On Tuesday night Tony Abbott decided to make a speech to the Sydney Institute calling for a reduction in Australia’s immigration levels.
He went on Andrew Bolt’s Sky News program to reiterate the same line.
WATCH: Tony Abbott says Australia needs to cut the immigration rate if we want wages to rise and housing prices to drop. On The Bolt Report, Sky News AustraliaMORE: http://bit.ly/2Fhq7Nc
Posted by The Bolt Report on Tuesday, February 20, 2018
In his speech Abbott identified mass immigration as a driver of soaring house prices and downwards pressure on wages growth stating:
“It’s a basic law of economics that increasing the supply of labour depresses wages, and that increasing demand for housing boosts price,”
Well that sounds sensible. Abbott went on to say:
“If it helps wages to grow more strongly and makes homes more affordable …At least until infrastructure, housing stock, and integration has better caught up, we simply have to move the overall numbers substantially down… Scaling back immigration acknowledges that government’s first duty is to its own citizens.”
Well that would certainly help many Australians who are struggling. And Australian politicians putting Australian citizen’s interests first would be a refreshing change.
This all sounds like common sense, so why hasn’t it been done before?
“All too often … the people charged with sorting out our difficulties don’t have to suffer them… It’s easy to dismiss street crime when you live in an upmarket suburb and don’t have to use public transport or drive long distances for work.”
More common sense; politicians are wealthy and thus insulated from the problems caused by mass immigration, so of course see it as less of a problem than many of their constituents.
While Abbott’s proposed solution in cutting the immigration intake by just 80,000 (from 190,000 to 110,000) is probably a bit of a half-measure, it is at least a step in the right direction.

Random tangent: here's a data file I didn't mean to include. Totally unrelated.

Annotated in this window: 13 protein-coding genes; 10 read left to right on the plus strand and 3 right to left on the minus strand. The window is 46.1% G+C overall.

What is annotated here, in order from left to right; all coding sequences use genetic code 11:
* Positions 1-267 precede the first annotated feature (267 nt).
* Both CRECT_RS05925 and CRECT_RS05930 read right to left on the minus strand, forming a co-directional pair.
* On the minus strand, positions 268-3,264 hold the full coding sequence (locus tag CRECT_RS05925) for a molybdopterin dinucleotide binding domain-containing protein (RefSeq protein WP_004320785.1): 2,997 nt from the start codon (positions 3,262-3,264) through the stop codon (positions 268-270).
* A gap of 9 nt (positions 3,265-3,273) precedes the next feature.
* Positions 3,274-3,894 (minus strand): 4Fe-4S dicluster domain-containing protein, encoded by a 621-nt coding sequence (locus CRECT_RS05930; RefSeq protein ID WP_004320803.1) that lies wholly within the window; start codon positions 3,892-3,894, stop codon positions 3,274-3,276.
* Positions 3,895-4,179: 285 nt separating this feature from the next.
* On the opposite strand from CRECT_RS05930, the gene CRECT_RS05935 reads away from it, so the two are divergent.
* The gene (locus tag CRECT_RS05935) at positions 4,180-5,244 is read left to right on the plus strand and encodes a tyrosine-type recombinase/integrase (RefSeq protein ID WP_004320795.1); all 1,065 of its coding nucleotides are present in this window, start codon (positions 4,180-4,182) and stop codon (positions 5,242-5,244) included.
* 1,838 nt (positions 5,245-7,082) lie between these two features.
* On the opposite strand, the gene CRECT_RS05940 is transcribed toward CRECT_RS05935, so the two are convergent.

If only it weren’t just another backbencher saying this, if only it were someone with the power to do something about such an obvious problem with such an easy solution.
Say, a Prime Minister.
Wait Tony didn’t you used to be the Prime Minister?
And while you were Prime Minister in 2014 didn’t you increase the refugee intake from 13,750 to 18,750? And didn’t the pace and scale of other immigration grow while you were in the big chair?
Why didn’t you do something about it then Tony? Didn’t you care about the ordinary people getting their wages undercut while the price of new home for millennials went from an aspiration to almost a fantasy?
Where was this common sense then Tony? Where was this wonderful insight you only seem to have recently picked up? Why, when you openly state in the same speech that you know that it is within the purview of the Prime Minister to reduce immigration at any time without even needing to pass legislation, did you not do so?
I’m sure we’re all fascinated to know where this recent epiphany of yours has come from. Perhaps you could share this elixir of seeing-the-bloody-obvious with current members of Malcolm Turnbull’s cabinet? Maybe then they wouldn’t spout such asinine crap as Mathias Cormann did when he responded to your comments by saying: